Somewhat to my surprise, I received letters from two of the authors whose papers I believed were irrelevant to my article. Both letters were written in an emotionally charged tone. Each of the authors warmly congratulated me for being the first to acknowledge their contribution to the field.

One may conclude that the marginal cost of liberal citation is overwhelmed by the potential for improved collegiality.

Wednesday, March 01, 2006

We don't need no (constructivist) education!

In the world of mathematical research, the word "constructivism" refers to a debate addressing the existence of objects that cannot be explicitly constructed. If such assumptions are disallowed, some aspects of the infinite become very difficult to deal with. However, in the field of mathematics education (which is simultaneously close to and distant from mathematical research), constructivism instead applies to an approach to learning based on individual experience.

For a little more than a decade, so-called Math Wars have raged across the country. Textbooks and curricula advocating an exclusively constructivist approach to mathematics have been adopted by many boards of education both on the state and local levels. A very insightful comparison between a constructivist and a deductionist approach to the Pythagorean Theorem was written by G. D. Chakerian and K. Kreith of the UC Davis Department of Mathematics when the Math Wars reached the secondary schools of Davis.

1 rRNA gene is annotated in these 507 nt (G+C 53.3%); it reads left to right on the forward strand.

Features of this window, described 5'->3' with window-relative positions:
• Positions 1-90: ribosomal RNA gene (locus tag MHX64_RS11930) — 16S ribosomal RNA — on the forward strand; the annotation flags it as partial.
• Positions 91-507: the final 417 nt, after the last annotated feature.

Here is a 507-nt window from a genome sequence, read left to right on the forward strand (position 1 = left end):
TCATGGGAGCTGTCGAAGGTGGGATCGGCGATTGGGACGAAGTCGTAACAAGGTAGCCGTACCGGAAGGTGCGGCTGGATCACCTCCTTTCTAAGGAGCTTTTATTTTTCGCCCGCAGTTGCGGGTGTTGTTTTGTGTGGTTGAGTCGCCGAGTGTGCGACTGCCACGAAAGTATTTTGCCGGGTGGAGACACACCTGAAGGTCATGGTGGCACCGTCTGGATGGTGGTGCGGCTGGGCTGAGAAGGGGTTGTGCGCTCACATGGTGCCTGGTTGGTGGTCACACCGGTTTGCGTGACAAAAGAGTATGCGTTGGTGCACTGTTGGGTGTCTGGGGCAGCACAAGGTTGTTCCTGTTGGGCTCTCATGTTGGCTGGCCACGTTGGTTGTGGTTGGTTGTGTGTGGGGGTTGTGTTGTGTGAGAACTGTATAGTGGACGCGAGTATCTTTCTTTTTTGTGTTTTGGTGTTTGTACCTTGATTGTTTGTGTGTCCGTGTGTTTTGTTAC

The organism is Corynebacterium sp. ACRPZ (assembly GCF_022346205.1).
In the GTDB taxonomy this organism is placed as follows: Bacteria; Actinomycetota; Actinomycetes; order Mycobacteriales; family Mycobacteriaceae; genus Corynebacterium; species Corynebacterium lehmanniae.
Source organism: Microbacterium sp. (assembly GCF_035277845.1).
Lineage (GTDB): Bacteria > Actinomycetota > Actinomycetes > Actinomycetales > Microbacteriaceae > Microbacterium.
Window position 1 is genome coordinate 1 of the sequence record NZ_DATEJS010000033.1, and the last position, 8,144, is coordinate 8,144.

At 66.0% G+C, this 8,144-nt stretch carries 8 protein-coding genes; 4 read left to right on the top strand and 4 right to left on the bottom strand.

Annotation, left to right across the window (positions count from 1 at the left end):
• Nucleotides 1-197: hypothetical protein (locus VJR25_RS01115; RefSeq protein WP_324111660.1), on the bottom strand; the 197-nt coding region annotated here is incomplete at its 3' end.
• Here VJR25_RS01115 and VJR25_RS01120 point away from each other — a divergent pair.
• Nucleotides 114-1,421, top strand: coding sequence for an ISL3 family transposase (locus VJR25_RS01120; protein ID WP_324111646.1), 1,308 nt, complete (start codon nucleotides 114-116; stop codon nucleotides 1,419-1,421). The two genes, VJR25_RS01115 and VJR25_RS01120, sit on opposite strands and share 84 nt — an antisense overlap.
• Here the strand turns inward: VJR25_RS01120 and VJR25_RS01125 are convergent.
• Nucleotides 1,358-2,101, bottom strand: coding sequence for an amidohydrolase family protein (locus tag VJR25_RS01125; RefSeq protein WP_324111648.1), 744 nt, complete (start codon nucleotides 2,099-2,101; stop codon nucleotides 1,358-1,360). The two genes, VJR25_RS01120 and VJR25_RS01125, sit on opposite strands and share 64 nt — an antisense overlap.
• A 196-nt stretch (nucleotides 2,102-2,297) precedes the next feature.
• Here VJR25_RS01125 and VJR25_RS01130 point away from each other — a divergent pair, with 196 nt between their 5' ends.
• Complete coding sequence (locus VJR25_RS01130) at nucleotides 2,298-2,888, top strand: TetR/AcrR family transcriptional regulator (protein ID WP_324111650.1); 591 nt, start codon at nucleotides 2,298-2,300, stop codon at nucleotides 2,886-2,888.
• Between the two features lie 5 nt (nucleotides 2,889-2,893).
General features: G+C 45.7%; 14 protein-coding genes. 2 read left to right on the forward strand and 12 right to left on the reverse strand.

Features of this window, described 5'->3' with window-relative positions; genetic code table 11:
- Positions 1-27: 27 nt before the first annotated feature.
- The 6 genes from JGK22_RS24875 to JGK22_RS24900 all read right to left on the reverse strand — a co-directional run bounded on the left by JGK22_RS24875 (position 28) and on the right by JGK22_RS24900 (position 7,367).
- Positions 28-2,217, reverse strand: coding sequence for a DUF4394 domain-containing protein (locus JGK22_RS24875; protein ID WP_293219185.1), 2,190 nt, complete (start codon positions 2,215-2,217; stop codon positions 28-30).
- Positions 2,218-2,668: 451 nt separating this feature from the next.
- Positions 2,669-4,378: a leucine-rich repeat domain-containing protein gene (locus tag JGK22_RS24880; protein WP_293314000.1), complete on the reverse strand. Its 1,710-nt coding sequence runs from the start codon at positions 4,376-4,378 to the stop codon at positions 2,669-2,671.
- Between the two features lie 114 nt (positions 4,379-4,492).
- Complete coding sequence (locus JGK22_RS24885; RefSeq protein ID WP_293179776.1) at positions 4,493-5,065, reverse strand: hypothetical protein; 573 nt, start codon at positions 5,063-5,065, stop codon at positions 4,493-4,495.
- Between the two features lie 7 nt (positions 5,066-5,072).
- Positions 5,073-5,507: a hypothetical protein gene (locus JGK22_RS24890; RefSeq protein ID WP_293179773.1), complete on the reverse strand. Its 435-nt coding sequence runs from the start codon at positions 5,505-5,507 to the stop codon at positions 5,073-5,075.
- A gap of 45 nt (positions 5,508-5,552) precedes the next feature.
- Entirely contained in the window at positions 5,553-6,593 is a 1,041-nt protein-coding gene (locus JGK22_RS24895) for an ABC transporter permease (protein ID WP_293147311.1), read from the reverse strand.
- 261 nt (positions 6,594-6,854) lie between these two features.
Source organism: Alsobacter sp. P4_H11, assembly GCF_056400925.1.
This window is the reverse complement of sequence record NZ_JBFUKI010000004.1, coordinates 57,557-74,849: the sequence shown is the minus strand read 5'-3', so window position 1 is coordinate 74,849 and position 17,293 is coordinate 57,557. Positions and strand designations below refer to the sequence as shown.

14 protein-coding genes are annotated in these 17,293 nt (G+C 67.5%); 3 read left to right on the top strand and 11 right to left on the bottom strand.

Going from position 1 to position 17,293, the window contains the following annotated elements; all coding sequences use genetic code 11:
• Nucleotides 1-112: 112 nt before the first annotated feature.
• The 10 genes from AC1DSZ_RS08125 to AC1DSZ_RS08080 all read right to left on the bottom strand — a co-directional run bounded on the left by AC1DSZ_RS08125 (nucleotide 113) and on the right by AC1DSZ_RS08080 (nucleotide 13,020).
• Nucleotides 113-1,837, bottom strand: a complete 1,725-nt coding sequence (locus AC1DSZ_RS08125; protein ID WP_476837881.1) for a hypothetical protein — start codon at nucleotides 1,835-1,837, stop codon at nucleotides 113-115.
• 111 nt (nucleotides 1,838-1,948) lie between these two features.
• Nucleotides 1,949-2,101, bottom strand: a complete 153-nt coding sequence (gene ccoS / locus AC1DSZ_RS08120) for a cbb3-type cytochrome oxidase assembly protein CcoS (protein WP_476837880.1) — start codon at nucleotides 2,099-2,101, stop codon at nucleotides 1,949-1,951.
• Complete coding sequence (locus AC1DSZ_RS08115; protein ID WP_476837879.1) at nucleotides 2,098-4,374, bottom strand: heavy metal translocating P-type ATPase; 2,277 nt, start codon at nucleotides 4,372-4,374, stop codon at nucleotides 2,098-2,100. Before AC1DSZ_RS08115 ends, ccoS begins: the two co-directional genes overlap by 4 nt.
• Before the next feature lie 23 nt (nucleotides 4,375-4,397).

What I find saddest about this situation is that Mathematics education does benefit from taking constructivism into account. The best teachers from whom I've ever had the pleasure to learn made excellent use of examples to be worked out by the student, often when only a partial understanding of the mathematical theory had been presented. However, these instructors made absolutely certain to declare clearly to the students the general principles governing the behavior of these examples. Examples present students with data; theorems provide a framework for making sense of these data. Without teaching students the theorems that control the behavior of the numbers that surround us, we tell them either that a few examples suffice to determine general behavior, or that every situation is a special case and general principles cannot inform our understanding. I'm not sure which is a more dangerous lesson to learn.